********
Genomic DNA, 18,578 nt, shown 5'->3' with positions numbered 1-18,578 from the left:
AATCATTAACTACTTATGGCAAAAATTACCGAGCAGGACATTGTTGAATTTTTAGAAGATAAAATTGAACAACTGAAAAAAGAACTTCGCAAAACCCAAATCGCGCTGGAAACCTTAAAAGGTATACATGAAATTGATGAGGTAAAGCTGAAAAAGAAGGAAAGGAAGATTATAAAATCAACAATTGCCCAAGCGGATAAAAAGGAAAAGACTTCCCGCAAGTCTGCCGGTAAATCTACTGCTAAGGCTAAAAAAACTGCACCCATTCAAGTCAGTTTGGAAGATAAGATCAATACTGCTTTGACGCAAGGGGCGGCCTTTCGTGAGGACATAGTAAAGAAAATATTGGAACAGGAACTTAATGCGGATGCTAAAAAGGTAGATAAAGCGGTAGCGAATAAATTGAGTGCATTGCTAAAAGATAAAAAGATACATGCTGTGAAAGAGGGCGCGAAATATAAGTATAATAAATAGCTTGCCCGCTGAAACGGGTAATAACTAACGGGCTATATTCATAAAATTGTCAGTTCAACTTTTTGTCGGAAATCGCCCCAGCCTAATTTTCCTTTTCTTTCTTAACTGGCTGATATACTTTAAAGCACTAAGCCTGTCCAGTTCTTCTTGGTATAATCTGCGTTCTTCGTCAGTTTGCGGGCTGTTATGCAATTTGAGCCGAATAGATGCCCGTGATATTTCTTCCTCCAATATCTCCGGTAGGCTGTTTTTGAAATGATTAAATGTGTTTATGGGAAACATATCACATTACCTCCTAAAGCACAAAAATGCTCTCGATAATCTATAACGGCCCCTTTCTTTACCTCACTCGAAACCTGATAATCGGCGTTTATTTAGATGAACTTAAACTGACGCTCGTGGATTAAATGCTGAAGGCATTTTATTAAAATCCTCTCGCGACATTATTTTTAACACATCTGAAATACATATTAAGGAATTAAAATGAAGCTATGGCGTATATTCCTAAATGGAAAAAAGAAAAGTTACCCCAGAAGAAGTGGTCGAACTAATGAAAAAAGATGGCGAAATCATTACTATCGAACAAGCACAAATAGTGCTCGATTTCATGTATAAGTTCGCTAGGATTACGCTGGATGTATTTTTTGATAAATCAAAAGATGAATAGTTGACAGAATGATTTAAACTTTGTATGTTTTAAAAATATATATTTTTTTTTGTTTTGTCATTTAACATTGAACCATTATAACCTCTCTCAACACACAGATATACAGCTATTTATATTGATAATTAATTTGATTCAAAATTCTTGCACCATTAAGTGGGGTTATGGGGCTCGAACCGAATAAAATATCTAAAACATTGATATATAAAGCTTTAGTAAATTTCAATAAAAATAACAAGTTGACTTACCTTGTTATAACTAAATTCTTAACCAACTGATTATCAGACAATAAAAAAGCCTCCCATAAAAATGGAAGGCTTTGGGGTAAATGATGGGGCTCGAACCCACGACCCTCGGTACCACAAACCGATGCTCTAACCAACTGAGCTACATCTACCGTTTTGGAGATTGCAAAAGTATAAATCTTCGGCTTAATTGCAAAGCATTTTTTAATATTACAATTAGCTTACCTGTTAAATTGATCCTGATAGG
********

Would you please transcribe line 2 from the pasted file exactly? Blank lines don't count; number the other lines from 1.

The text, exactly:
AATCATTAACTACTTATGGCAAAAATTACCGAGCAGGACATTGTTGAATTTTTAGAAGATAAAATTGAACAACTGAAAAAAGAACTTCGCAAAACCCAAATCGCGCTGGAAACCTTAAAAGGTATACATGAAATTGATGAGGTAAAGCTGAAAAAGAAGGAAAGGAAGATTATAAAATCAACAATTGCCCAAGCGGATAAAAAGGAAAAGACTTCCCGCAAGTCTGCCGGTAAATCTACTGCTAAGGCTAAAAAAACTGCACCCATTCAAGTCAGTTTGGAAGATAAGATCAATACTGCTTTGACGCAAGGGGCGGCCTTTCGTGAGGACATAGTAAAGAAAATATTGGAACAGGAACTTAATGCGGATGCTAAAAAGGTAGATAAAGCGGTAGCGAATAAATTGAGTGCATTGCTAAAAGATAAAAAGATACATGCTGTGAAAGAGGGCGCGAAATATAAGTATAATAAATAGCTTGCCCGCTGAAACGGGTAATAACTAACGGGCTATATTCATAAAATTGTCAGTTCAACTTTTTGTCGGAAATCGCCCCAGCCTAATTTTCCTTTTCTTTCTTAACTGGCTGATATACTTTAAAGCACTAAGCCTGTCCAGTTCTTCTTGGTATAATCTGCGTTCTTCGTCAGTTTGCGGGCTGTTATGCAATTTGAGCCGAATAGATGCCCGTGATATTTCTTCCTCCAATATCTCCGGTAGGCTGTTTTTGAAATGATTAAATGTGTTTATGGGAAACATATCACATTACCTCCTAAAGCACAAAAATGCTCTCGATAATCTATAACGGCCCCTTTCTTTACCTCACTCGAAACCTGATAATCGGCGTTTATTTAGATGAACTTAAACTGACGCTCGTGGATTAAATGCTGAAGGCATTTTATTAAAATCCTCTCGCGACATTATTTTTAACACATCTGAAATACATATTAAGGAATTAAAATGAAGCTATGGCGTATATTCCTAAATGGAAAAAAGAAAAGTTACCCCAGAAGAAGTGGTCGAACTAATGAAAAAAGATGGCGAAATCATTACTATCGAACAAGCACAAATAGTGCTCGATTTCATGTATAAGTTCGCTAGGATTACGCTGGATGTATTTTTTGATAAATCAAAAGATGAATAGTTGACAGAATGATTTAAACTTTGTATGTTTTAAAAATATATATTTTTTTTTGTTTTGTCATTTAACATTGAACCATTATAACCTCTCTCAACACACAGATATACAGCTATTTATATTGATAATTAATTTGATTCAAAATTCTTGCACCATTAAGTGGGGTTATGGGGCTCGAACCGAATAAAATATCTAAAACATTGATATATAAAGCTTTAGTAAATTTCAATAAAAATAACAAGTTGACTTACCTTGTTATAACTAAATTCTTAACCAACTGATTATCAGACAATAAAAAAGCCTCCCATAAAAATGGAAGGCTTTGGGGTAAATGATGGGGCTCGAACCCACGACCCTCGGTACCACAAACCGATGCTCTAACCAACTGAGCTACATCTACCGTTTTGGAGATTGCAAAAGTATAAATCTTCGGCTTAATTGCAAAGCATTTTTTAATATTACAATTAGCTTACCTGTTAAATTGATCCTGATAGG